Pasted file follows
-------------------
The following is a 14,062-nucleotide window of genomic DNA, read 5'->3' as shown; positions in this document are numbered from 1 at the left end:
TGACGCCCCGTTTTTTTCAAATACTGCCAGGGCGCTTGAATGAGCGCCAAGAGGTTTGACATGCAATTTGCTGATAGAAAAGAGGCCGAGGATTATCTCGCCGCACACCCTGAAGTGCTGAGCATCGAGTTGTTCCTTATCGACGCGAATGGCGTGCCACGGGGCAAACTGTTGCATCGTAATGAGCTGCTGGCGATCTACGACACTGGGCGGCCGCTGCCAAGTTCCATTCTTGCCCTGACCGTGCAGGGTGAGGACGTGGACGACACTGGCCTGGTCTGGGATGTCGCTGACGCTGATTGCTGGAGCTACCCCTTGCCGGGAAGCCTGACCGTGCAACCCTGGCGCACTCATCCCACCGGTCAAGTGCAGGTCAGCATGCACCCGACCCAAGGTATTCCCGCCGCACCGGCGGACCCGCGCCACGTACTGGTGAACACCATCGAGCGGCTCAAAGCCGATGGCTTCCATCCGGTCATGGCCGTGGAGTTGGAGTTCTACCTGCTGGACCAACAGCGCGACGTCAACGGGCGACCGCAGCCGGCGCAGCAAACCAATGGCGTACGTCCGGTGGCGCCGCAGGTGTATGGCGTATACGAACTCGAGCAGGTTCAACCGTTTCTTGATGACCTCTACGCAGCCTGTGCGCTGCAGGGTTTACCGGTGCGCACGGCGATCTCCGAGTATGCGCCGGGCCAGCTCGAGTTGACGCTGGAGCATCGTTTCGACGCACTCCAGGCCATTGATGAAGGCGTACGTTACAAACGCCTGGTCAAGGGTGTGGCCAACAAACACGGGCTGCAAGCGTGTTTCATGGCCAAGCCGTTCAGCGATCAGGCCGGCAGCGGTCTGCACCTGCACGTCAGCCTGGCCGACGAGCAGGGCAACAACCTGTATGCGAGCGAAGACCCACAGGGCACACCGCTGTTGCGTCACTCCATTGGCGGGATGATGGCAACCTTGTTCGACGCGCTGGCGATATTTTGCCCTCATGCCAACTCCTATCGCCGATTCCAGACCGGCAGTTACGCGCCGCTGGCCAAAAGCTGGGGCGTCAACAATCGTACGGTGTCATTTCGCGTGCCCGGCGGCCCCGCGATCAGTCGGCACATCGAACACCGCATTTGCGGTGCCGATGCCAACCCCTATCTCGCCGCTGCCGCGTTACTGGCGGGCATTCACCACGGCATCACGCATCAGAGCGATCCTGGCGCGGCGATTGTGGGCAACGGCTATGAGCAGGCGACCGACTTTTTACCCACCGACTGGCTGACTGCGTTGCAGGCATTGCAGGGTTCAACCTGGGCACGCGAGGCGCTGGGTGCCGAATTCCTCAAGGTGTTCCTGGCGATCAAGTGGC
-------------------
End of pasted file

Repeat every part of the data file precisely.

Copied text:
The following is a 14,062-nucleotide window of genomic DNA, read 5'->3' as shown; positions in this document are numbered from 1 at the left end:
TGACGCCCCGTTTTTTTCAAATACTGCCAGGGCGCTTGAATGAGCGCCAAGAGGTTTGACATGCAATTTGCTGATAGAAAAGAGGCCGAGGATTATCTCGCCGCACACCCTGAAGTGCTGAGCATCGAGTTGTTCCTTATCGACGCGAATGGCGTGCCACGGGGCAAACTGTTGCATCGTAATGAGCTGCTGGCGATCTACGACACTGGGCGGCCGCTGCCAAGTTCCATTCTTGCCCTGACCGTGCAGGGTGAGGACGTGGACGACACTGGCCTGGTCTGGGATGTCGCTGACGCTGATTGCTGGAGCTACCCCTTGCCGGGAAGCCTGACCGTGCAACCCTGGCGCACTCATCCCACCGGTCAAGTGCAGGTCAGCATGCACCCGACCCAAGGTATTCCCGCCGCACCGGCGGACCCGCGCCACGTACTGGTGAACACCATCGAGCGGCTCAAAGCCGATGGCTTCCATCCGGTCATGGCCGTGGAGTTGGAGTTCTACCTGCTGGACCAACAGCGCGACGTCAACGGGCGACCGCAGCCGGCGCAGCAAACCAATGGCGTACGTCCGGTGGCGCCGCAGGTGTATGGCGTATACGAACTCGAGCAGGTTCAACCGTTTCTTGATGACCTCTACGCAGCCTGTGCGCTGCAGGGTTTACCGGTGCGCACGGCGATCTCCGAGTATGCGCCGGGCCAGCTCGAGTTGACGCTGGAGCATCGTTTCGACGCACTCCAGGCCATTGATGAAGGCGTACGTTACAAACGCCTGGTCAAGGGTGTGGCCAACAAACACGGGCTGCAAGCGTGTTTCATGGCCAAGCCGTTCAGCGATCAGGCCGGCAGCGGTCTGCACCTGCACGTCAGCCTGGCCGACGAGCAGGGCAACAACCTGTATGCGAGCGAAGACCCACAGGGCACACCGCTGTTGCGTCACTCCATTGGCGGGATGATGGCAACCTTGTTCGACGCGCTGGCGATATTTTGCCCTCATGCCAACTCCTATCGCCGATTCCAGACCGGCAGTTACGCGCCGCTGGCCAAAAGCTGGGGCGTCAACAATCGTACGGTGTCATTTCGCGTGCCCGGCGGCCCCGCGATCAGTCGGCACATCGAACACCGCATTTGCGGTGCCGATGCCAACCCCTATCTCGCCGCTGCCGCGTTACTGGCGGGCATTCACCACGGCATCACGCATCAGAGCGATCCTGGCGCGGCGATTGTGGGCAACGGCTATGAGCAGGCGACCGACTTTTTACCCACCGACTGGCTGACTGCGTTGCAGGCATTGCAGGGTTCAACCTGGGCACGCGAGGCGCTGGGTGCCGAATTCCTCAAGGTGTTCCTGGCGATCAAGTGGC